Foundations of Corporate Success: How Business Strategies Add Value

By John A. Kay | Go to book overview

VI THE STRATEGIC AUDIT

Successful strategy requires the firm to choose the markets in which its distinctive capabilities yield competitive advantage. But the adaptive, incremental nature of strategy means that the starting-point is where the firm is now. Every firm is part of an industry, a member of a strategic group, and serves a variety of product and geographic markets. The strategic audit of the firm begins (in Chapter 18) with the analysis of that industry, that strategic group, these markets. Chapter 19 goes on to consider the firm's own distinctive capabilities and strategic assets, the markets in which they are, and might be, deployed, and the extent to which they yield appropriable and sustainable competitive advantages. The strategic audit of the firm determines the extent to which these competitive advantages are maximized, and realized.

In this way, Chapters 18 and 19 bring together the analysis contained in earlier chapters of the book and display their practical application. There are dangers in describing a process of strategy formation. The determination of strategy is not a checklist which can be handed over to the planning department, or to a firm of consultants. It emerges from the firm's analysis of its own capabilities, and is part of its everyday decision- making. Nor are there recipes for strategy, or a menu of generic strategies. Effective strategy, based on distinctive capabilities, is unique to the firm that pursues it.

Chapter 20 asks what light the structure of strategy throws on the competitive advantage, not of firms, but of nations. This issue falls into two distinct, though related, parts. To what extent does the competitive advantage of individual firms represent the creation of wealth for the national, or international, economy? And when is it simply an appropriation of wealth to the stakeholders of the firm? I go on to consider more directly how the competitive advantage of nations, or groups of nations, rests on their own distinctive capabilities.

-283-

Notes for this page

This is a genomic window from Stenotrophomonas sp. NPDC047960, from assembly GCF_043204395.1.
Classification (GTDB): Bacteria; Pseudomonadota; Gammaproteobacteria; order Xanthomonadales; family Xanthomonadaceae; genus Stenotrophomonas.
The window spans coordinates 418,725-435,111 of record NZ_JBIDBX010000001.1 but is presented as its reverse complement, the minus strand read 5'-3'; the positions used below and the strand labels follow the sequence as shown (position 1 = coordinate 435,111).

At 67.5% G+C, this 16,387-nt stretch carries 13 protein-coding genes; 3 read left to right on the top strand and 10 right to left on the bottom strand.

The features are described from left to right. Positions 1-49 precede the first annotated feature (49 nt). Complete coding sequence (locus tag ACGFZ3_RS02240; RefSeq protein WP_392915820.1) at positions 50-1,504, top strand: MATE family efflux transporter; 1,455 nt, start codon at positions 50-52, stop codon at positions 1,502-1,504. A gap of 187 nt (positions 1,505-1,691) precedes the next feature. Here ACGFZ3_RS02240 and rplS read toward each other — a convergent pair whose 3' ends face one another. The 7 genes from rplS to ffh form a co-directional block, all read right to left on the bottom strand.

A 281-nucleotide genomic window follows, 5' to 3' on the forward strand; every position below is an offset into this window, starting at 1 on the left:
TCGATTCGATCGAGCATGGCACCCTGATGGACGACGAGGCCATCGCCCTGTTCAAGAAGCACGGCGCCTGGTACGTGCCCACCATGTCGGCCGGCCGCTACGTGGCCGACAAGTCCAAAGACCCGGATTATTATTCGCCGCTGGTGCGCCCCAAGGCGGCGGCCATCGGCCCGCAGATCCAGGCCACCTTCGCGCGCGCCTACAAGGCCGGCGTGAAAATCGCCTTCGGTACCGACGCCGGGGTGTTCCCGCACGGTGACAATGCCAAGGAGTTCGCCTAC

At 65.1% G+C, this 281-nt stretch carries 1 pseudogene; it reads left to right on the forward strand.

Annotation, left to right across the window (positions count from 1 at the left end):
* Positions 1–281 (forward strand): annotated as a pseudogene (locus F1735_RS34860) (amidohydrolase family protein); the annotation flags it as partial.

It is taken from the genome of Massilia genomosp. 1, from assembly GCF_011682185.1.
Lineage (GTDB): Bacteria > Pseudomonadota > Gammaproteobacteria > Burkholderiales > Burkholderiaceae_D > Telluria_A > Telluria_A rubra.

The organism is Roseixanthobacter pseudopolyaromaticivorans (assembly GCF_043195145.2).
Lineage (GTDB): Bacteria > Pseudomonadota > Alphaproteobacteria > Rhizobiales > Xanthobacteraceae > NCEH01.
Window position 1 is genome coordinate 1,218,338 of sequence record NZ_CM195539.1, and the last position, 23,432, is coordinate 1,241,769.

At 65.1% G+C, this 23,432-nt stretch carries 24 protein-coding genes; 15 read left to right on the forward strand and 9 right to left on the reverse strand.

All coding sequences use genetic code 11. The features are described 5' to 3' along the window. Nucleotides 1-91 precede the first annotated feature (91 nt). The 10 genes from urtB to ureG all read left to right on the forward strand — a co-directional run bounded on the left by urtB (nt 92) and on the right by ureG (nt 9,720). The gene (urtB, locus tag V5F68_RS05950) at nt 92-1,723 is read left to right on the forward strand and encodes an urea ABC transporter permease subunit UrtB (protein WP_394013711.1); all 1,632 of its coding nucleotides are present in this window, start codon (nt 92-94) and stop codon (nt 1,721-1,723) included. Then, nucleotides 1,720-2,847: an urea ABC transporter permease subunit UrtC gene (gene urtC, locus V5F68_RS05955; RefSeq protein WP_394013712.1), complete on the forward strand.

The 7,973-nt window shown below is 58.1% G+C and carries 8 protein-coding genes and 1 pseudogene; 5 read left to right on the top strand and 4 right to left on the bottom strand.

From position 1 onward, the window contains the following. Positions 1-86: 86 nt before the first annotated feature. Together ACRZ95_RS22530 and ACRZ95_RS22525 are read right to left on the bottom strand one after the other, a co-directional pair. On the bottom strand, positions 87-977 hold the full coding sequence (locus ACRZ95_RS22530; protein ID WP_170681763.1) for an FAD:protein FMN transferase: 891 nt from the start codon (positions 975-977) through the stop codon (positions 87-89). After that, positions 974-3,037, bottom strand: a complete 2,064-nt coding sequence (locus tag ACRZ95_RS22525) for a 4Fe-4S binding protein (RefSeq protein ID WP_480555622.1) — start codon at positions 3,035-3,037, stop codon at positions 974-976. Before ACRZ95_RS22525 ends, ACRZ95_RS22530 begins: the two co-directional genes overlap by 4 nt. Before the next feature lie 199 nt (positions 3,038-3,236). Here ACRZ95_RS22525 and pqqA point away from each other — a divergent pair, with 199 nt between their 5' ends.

Add a new note
If you are trying to select text to create highlights or citations, remember that you must now click or tap on the first word, and then click or tap on the last word.
One moment ...
Project items

Items saved from this book

This book has been saved
Highlights (0)
Some of your highlights are legacy items.

Highlights saved before July 30, 2012 will not be displayed on their respective source pages.

You can easily re-create the highlights by opening the book page or article, selecting the text, and clicking “Highlight.”

Citations (0)
Some of your citations are legacy items.

Any citation created before July 30, 2012 will labeled as a “Cited page.” New citations will be saved as cited passages, pages or articles.

We also added the ability to view new citations from your projects or the book or article where you created them.

Notes (0)
Bookmarks (0)

You have no saved items from this book

Project items include:
  • Saved book/article
  • Highlights
  • Quotes/citations
  • Notes
  • Bookmarks
Notes
Cite this page

Cited page

Style
Citations are available only to our active members.
Sign up now to cite pages or passages in MLA, APA and Chicago citation styles.

(Einhorn, 1992, p. 25)

(Einhorn 25)

1

1. Lois J. Einhorn, Abraham Lincoln, the Orator: Penetrating the Lincoln Legend (Westport, CT: Greenwood Press, 1992), 25, http://www.questia.com/read/27419298.

Cited page

Bookmark this page
Foundations of Corporate Success: How Business Strategies Add Value
Settings

Settings

Typeface
Text size Smaller Larger
Search within

Search within this book

Look up

Look up a word

  • Dictionary
  • Thesaurus
Please submit a word or phrase above.
Print this page

Print this page

Why can't I print more than one page at a time?

Full screen
/ 416

matching results for page

Cited passage

Style
Citations are available only to our active members.
Sign up now to cite pages or passages in MLA, APA and Chicago citation styles.

"Portraying himself as an honest, ordinary person helped Lincoln identify with his audiences." (Einhorn, 1992, p. 25).

"Portraying himself as an honest, ordinary person helped Lincoln identify with his audiences." (Einhorn 25)

"Portraying himself as an honest, ordinary person helped Lincoln identify with his audiences."1

1. Lois J. Einhorn, Abraham Lincoln, the Orator: Penetrating the Lincoln Legend (Westport, CT: Greenwood Press, 1992), 25, http://www.questia.com/read/27419298.

Cited passage

Welcome to the new Questia Reader

The Questia Reader has been updated to provide you with an even better online reading experience.  It is now 100% Responsive, which means you can read our books and articles on any sized device you wish.  All of your favorite tools like notes, highlights, and citations are still here, but the way you select text has been updated to be easier to use, especially on touchscreen devices.  Here's how:

1. Click or tap the first word you want to select.
2. Click or tap the last word you want to select.

OK, got it!

Thanks for trying Questia!

Please continue trying out our research tools, but please note, full functionality is available only to our active members.

Your work will be lost once you leave this Web page.

For full access in an ad-free environment, sign up now for a FREE, 1-day trial.

Already a member? Log in now.